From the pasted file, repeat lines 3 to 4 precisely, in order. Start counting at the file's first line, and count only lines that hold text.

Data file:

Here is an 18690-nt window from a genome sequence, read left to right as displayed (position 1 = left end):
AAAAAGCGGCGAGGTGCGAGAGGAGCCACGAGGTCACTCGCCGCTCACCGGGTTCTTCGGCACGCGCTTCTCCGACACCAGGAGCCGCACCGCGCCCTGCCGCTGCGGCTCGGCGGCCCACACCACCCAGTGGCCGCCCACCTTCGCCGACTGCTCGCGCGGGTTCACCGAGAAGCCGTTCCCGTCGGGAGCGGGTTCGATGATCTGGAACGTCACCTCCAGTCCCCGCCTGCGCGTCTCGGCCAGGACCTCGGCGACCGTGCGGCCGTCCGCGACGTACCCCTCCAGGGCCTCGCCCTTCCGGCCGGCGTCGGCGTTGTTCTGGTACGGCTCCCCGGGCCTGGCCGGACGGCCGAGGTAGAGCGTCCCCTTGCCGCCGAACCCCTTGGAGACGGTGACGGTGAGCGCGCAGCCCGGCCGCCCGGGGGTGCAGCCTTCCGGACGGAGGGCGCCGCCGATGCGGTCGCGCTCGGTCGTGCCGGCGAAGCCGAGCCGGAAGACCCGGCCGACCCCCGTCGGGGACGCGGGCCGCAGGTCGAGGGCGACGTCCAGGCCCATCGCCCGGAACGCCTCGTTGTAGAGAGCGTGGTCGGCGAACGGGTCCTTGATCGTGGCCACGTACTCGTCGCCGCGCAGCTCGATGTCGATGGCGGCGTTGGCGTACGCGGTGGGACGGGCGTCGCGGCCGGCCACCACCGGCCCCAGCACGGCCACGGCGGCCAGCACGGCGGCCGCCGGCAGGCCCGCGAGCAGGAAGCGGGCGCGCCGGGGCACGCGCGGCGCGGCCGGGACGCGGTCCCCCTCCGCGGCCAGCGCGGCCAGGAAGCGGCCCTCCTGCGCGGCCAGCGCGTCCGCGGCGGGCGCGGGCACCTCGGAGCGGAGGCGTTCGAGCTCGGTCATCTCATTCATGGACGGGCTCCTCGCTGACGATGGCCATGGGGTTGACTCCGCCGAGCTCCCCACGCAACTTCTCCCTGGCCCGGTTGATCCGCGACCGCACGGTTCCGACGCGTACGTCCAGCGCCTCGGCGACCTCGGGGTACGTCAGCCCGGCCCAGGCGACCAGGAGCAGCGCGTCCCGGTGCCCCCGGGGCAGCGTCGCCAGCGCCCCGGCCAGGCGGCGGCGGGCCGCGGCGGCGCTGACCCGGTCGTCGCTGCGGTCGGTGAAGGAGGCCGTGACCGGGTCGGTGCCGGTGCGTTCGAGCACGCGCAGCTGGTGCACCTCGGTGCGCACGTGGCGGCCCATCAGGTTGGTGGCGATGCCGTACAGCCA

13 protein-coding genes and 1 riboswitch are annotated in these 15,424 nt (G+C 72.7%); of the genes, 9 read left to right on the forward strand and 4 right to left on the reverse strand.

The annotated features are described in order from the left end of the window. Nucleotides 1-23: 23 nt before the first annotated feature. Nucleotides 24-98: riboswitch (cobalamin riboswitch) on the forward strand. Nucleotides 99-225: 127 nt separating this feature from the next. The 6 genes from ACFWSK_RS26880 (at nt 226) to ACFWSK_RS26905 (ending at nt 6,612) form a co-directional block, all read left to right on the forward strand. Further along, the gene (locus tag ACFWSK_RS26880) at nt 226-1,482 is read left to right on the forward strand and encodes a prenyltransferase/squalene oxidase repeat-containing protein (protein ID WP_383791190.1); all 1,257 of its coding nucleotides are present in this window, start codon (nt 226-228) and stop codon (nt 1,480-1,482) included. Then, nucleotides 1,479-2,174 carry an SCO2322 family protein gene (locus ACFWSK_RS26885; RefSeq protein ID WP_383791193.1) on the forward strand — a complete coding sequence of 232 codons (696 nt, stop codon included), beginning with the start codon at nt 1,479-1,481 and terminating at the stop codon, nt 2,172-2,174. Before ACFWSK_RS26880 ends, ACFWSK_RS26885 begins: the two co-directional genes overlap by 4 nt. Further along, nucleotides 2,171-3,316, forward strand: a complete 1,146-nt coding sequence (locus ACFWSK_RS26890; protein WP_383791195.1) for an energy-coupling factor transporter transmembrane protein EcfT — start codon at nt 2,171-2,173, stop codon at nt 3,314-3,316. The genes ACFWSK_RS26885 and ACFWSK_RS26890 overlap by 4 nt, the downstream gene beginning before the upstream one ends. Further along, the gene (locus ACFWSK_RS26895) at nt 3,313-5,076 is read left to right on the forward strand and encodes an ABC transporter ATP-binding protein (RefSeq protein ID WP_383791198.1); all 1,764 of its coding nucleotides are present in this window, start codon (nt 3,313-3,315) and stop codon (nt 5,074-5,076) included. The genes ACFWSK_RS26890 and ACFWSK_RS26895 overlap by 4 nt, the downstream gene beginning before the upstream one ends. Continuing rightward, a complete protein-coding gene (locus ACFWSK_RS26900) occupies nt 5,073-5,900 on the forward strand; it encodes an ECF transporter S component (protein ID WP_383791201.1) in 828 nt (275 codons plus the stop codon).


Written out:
13 protein-coding genes and 1 riboswitch are annotated in these 15,424 nt (G+C 72.7%); of the genes, 9 read left to right on the forward strand and 4 right to left on the reverse strand.

The annotated features are described in order from the left end of the window. Nucleotides 1-23: 23 nt before the first annotated feature. Nucleotides 24-98: riboswitch (cobalamin riboswitch) on the forward strand. Nucleotides 99-225: 127 nt separating this feature from the next. The 6 genes from ACFWSK_RS26880 (at nt 226) to ACFWSK_RS26905 (ending at nt 6,612) form a co-directional block, all read left to right on the forward strand. Further along, the gene (locus tag ACFWSK_RS26880) at nt 226-1,482 is read left to right on the forward strand and encodes a prenyltransferase/squalene oxidase repeat-containing protein (protein ID WP_383791190.1); all 1,257 of its coding nucleotides are present in this window, start codon (nt 226-228) and stop codon (nt 1,480-1,482) included. Then, nucleotides 1,479-2,174 carry an SCO2322 family protein gene (locus ACFWSK_RS26885; RefSeq protein ID WP_383791193.1) on the forward strand — a complete coding sequence of 232 codons (696 nt, stop codon included), beginning with the start codon at nt 1,479-1,481 and terminating at the stop codon, nt 2,172-2,174. Before ACFWSK_RS26880 ends, ACFWSK_RS26885 begins: the two co-directional genes overlap by 4 nt. Further along, nucleotides 2,171-3,316, forward strand: a complete 1,146-nt coding sequence (locus ACFWSK_RS26890; protein WP_383791195.1) for an energy-coupling factor transporter transmembrane protein EcfT — start codon at nt 2,171-2,173, stop codon at nt 3,314-3,316. The genes ACFWSK_RS26885 and ACFWSK_RS26890 overlap by 4 nt, the downstream gene beginning before the upstream one ends. Further along, the gene (locus ACFWSK_RS26895) at nt 3,313-5,076 is read left to right on the forward strand and encodes an ABC transporter ATP-binding protein (RefSeq protein ID WP_383791198.1); all 1,764 of its coding nucleotides are present in this window, start codon (nt 3,313-3,315) and stop codon (nt 5,074-5,076) included. The genes ACFWSK_RS26890 and ACFWSK_RS26895 overlap by 4 nt, the downstream gene beginning before the upstream one ends. Continuing rightward, a complete protein-coding gene (locus ACFWSK_RS26900) occupies nt 5,073-5,900 on the forward strand; it encodes an ECF transporter S component (protein ID WP_383791201.1) in 828 nt (275 codons plus the stop codon).